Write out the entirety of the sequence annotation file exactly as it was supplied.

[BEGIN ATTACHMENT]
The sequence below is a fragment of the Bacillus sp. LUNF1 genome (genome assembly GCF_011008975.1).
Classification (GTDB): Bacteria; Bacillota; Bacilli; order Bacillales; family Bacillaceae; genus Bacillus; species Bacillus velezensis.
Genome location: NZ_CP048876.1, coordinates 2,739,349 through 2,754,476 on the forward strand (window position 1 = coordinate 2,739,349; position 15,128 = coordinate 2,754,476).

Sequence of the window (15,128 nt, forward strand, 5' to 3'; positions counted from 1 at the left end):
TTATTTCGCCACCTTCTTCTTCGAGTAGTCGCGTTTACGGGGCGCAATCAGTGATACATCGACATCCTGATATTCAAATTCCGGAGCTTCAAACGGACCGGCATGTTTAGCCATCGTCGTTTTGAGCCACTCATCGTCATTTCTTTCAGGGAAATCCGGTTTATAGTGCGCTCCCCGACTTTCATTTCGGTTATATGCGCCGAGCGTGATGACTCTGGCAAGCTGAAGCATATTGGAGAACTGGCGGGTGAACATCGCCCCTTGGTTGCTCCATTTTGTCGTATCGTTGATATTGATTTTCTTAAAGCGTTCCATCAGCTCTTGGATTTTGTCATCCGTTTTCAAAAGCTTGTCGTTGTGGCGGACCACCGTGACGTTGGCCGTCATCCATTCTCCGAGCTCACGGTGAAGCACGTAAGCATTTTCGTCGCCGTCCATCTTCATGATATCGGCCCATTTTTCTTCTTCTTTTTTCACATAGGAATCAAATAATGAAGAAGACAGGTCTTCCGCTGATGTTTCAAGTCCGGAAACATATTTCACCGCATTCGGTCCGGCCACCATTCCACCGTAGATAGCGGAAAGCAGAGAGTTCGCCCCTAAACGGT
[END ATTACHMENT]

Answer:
The sequence below is a fragment of the Bacillus sp. LUNF1 genome (genome assembly GCF_011008975.1).
Classification (GTDB): Bacteria; Bacillota; Bacilli; order Bacillales; family Bacillaceae; genus Bacillus; species Bacillus velezensis.
Genome location: NZ_CP048876.1, coordinates 2,739,349 through 2,754,476 on the forward strand (window position 1 = coordinate 2,739,349; position 15,128 = coordinate 2,754,476).

Sequence of the window (15,128 nt, forward strand, 5' to 3'; positions counted from 1 at the left end):
TTATTTCGCCACCTTCTTCTTCGAGTAGTCGCGTTTACGGGGCGCAATCAGTGATACATCGACATCCTGATATTCAAATTCCGGAGCTTCAAACGGACCGGCATGTTTAGCCATCGTCGTTTTGAGCCACTCATCGTCATTTCTTTCAGGGAAATCCGGTTTATAGTGCGCTCCCCGACTTTCATTTCGGTTATATGCGCCGAGCGTGATGACTCTGGCAAGCTGAAGCATATTGGAGAACTGGCGGGTGAACATCGCCCCTTGGTTGCTCCATTTTGTCGTATCGTTGATATTGATTTTCTTAAAGCGTTCCATCAGCTCTTGGATTTTGTCATCCGTTTTCAAAAGCTTGTCGTTGTGGCGGACCACCGTGACGTTGGCCGTCATCCATTCTCCGAGCTCACGGTGAAGCACGTAAGCATTTTCGTCGCCGTCCATCTTCATGATATCGGCCCATTTTTCTTCTTCTTTTTTCACATAGGAATCAAATAATGAAGAAGACAGGTCTTCCGCTGATGTTTCAAGTCCGGAAACATATTTCACCGCATTCGGTCCGGCCACCATTCCACCGTAGATAGCGGAAAGCAGAGAGTTCGCCCCTAAACGGT